The latest Chinese statement on global counter terrorism needs to be seen against the backdrop of the number of holds (since 2001), by China on listing proposals relating mainly to Pakistan-based groups and their leaders, given the close bilateral ties between the two countries. The case of Masood Azhar is illustrative in this regard. Azhar had been released from prison by India in 1999 and handed over to terrorists in return for hostages onboard Indian Airlines flight IC-814. This should have left little doubt about Azhar’s own status as a terrorist.

Whenever India suggested a list of terrorists affiliated to the Al Qaeda and ISIS for listing under the United Nations Security Council 1267 Committee, China usually placed a technical hold on the listing. This however, did not mean that China had changed its position on global counter-terrorism cooperation efforts.

The obvious reason for China’s voting on the 1267 Committee is its relations with Pakistan and their common hostility towards India.

However, in the past, China has sometimes supported the sanctioning of Pakistan-based individuals and entities. For instance, it voted in favour of listing the JeM and LeT as terrorist organizations, for instance, following the 2008 Mumbai attacks. China backed the inclusion of LeT leaders Hafiz Saeed, Zaki-ur-Rehman Lakhvi, Haji Muhammad Ashraf, and Mahmoud Mohammad Ahmed Bahaziq in the UNSC sanctions list. This support for the blacklisting of the four LeT leaders in 2008 could be attributed to the depth of global outrage at that time over the Mumbai attacks.

The proposal to sanction Azhar enjoyed unprecedented support. It was moved by the United States, France, and Britain, and four other members co-sponsored the proposal. The proposal eventually had 14 co-sponsors; seven countries outside the UNSC backed it too. Yet China blocked it in the 1267 committee. The final vote was 14 to 1!

That China was not particularly concerned about international isolation anymore was underscored by its rejection of the fourth proposal for blacklisting Azhar on 13 March 2019.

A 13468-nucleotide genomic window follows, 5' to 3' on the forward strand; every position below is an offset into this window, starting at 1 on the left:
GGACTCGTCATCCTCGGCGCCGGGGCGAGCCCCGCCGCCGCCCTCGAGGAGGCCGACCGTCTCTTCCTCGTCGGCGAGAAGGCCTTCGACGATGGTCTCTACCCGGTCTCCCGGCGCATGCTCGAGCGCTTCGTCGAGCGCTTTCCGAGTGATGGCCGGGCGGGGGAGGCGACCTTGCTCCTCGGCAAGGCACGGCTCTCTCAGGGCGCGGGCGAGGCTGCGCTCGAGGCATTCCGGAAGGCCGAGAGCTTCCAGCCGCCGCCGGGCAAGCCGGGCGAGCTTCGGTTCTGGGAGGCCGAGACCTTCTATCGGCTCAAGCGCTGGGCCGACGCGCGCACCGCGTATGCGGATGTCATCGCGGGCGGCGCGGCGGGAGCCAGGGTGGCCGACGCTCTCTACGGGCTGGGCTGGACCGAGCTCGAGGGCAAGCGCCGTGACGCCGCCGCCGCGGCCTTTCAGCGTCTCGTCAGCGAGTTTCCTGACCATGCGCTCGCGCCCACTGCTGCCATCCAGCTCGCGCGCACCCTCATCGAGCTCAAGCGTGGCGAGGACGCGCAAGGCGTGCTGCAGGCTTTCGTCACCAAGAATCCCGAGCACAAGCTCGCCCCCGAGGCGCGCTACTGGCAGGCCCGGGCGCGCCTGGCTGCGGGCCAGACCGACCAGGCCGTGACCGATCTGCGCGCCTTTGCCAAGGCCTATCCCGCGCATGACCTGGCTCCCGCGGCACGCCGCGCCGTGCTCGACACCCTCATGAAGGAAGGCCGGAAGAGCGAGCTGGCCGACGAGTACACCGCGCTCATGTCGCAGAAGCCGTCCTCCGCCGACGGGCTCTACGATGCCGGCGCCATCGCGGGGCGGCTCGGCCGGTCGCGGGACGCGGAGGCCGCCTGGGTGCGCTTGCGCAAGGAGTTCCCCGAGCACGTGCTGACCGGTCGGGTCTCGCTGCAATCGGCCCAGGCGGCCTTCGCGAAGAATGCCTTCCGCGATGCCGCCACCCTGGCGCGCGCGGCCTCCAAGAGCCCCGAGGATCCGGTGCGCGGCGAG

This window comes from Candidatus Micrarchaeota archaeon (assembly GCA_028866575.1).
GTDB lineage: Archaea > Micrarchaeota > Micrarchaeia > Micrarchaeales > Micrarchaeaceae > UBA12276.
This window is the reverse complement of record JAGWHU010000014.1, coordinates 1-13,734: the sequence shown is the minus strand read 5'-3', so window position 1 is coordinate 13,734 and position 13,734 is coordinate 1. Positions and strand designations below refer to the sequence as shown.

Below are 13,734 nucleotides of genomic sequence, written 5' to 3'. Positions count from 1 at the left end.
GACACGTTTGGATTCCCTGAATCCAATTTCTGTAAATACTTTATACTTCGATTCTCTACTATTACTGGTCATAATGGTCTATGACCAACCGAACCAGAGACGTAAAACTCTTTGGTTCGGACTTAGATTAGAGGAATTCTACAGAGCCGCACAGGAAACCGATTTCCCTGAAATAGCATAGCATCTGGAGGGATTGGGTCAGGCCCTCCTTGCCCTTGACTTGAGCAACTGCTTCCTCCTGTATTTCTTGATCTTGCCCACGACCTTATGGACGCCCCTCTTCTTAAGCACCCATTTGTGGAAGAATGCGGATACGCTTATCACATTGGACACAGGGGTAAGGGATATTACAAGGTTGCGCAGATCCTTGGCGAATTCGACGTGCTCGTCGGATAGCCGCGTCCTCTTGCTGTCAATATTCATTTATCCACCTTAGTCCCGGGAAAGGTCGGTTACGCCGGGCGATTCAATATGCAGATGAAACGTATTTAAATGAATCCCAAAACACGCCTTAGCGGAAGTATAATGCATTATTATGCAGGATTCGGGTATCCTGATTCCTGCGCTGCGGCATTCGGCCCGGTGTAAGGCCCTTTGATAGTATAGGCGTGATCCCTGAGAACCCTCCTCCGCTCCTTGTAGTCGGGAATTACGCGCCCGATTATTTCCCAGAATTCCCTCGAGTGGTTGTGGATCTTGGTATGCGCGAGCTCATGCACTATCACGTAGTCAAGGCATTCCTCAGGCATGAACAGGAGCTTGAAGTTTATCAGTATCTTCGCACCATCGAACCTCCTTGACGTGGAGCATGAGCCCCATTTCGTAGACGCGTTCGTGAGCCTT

Only a month earlier, the JeM’s suicide attack at Pulwama had killed forty Indian para-military personnel. It had even claimed responsibility for the bombing, which severely frayed India-Pakistan relations. Six weeks later, on 1 May 2019, China finally supported the proposal to blacklist Azhar. It was hailed as a major diplomatic victory for India. However, there were other factors at play.

Chinese nationals and CPEC projects in Pakistan were under attack from Baloch militant groups. Apparently, the US and China had struck a deal under which Washington agreed to back the designation of the Balochistan Liberation Army as a terrorist entity, in return for China supporting Azhar’s blacklisting.

That deal cleared the way for Azhar to be declared a UN-sanctioned terrorist. More recently, in December last year, China voted in favour of sanctioning the Somalian terror group Al-Shabab.

That political considerations, geopolitics, and backroom deals determined China’s support or not for terrorist designations was underscored by the decade-long effort to sanction Masood Azhar.

In addition to its continuing close relationship with Pakistan, tense Sino-Indian relations over the border and India’s growing strategic proximity to the US are obvious geo-political reasons for China’s stand. Terrorist designations in the UN and otherwise are useful in the global fight against terrorism.

Additionally, India’s relentless efforts in the UN Sanctions Committee and other forums has drawn the world’s attention to Pakistan’s support for terrorism and China’s appeasement of that support. China’s voting behaviour in the UN against designated terrorist groups, particularly Pakistan-based entities provided evidence of Beijing’s support for terrorism.